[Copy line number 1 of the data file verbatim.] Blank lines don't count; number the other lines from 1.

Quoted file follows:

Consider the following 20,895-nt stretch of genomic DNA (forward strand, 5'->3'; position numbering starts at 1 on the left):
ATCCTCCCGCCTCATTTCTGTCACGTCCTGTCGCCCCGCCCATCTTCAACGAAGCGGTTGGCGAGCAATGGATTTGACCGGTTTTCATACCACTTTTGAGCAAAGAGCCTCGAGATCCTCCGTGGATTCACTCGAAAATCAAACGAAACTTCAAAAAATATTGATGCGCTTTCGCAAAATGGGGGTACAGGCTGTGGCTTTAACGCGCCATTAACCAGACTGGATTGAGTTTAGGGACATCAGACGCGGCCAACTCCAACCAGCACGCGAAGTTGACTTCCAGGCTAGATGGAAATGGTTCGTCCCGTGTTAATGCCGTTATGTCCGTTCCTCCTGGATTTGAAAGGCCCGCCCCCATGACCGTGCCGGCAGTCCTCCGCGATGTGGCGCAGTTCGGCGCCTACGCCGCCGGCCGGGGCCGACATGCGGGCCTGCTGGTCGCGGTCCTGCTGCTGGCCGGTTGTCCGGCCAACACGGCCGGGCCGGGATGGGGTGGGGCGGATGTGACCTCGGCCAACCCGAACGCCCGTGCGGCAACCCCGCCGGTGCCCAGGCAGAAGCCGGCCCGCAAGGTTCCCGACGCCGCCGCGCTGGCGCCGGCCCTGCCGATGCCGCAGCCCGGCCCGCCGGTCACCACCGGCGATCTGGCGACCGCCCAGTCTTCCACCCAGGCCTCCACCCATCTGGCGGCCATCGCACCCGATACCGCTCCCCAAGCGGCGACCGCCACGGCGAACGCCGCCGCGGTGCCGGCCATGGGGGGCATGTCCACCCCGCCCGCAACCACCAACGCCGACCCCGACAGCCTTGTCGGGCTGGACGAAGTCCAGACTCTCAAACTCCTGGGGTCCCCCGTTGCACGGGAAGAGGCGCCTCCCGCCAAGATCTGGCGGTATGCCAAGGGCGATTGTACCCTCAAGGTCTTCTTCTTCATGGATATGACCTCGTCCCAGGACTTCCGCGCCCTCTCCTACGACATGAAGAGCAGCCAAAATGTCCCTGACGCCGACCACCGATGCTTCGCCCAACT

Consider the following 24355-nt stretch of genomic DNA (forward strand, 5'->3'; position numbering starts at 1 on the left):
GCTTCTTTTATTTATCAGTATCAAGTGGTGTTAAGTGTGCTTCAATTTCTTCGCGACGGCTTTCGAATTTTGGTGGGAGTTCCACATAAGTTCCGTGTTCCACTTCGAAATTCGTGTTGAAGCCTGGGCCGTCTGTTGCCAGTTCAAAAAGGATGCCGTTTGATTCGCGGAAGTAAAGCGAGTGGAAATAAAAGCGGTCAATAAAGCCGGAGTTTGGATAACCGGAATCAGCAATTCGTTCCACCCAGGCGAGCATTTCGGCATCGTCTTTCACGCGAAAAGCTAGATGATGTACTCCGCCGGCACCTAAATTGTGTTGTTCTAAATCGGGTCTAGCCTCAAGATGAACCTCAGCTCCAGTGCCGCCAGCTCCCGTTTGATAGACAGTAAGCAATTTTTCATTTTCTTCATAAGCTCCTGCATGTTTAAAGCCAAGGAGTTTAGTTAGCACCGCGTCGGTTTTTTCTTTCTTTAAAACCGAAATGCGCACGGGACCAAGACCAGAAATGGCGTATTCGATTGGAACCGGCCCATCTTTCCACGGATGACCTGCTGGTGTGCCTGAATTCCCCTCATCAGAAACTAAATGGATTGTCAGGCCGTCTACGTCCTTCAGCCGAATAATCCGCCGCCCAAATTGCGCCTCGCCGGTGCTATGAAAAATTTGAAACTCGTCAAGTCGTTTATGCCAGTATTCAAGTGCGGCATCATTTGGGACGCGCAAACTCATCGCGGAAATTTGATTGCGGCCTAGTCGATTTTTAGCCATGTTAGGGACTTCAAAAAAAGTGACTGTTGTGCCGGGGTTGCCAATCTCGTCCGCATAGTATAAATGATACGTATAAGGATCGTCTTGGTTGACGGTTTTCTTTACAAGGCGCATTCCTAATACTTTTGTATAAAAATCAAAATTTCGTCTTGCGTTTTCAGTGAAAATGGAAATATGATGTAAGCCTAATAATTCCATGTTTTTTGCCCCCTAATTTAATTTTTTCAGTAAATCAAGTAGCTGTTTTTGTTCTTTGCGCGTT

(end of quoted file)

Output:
Consider the following 20,895-nt stretch of genomic DNA (forward strand, 5'->3'; position numbering starts at 1 on the left):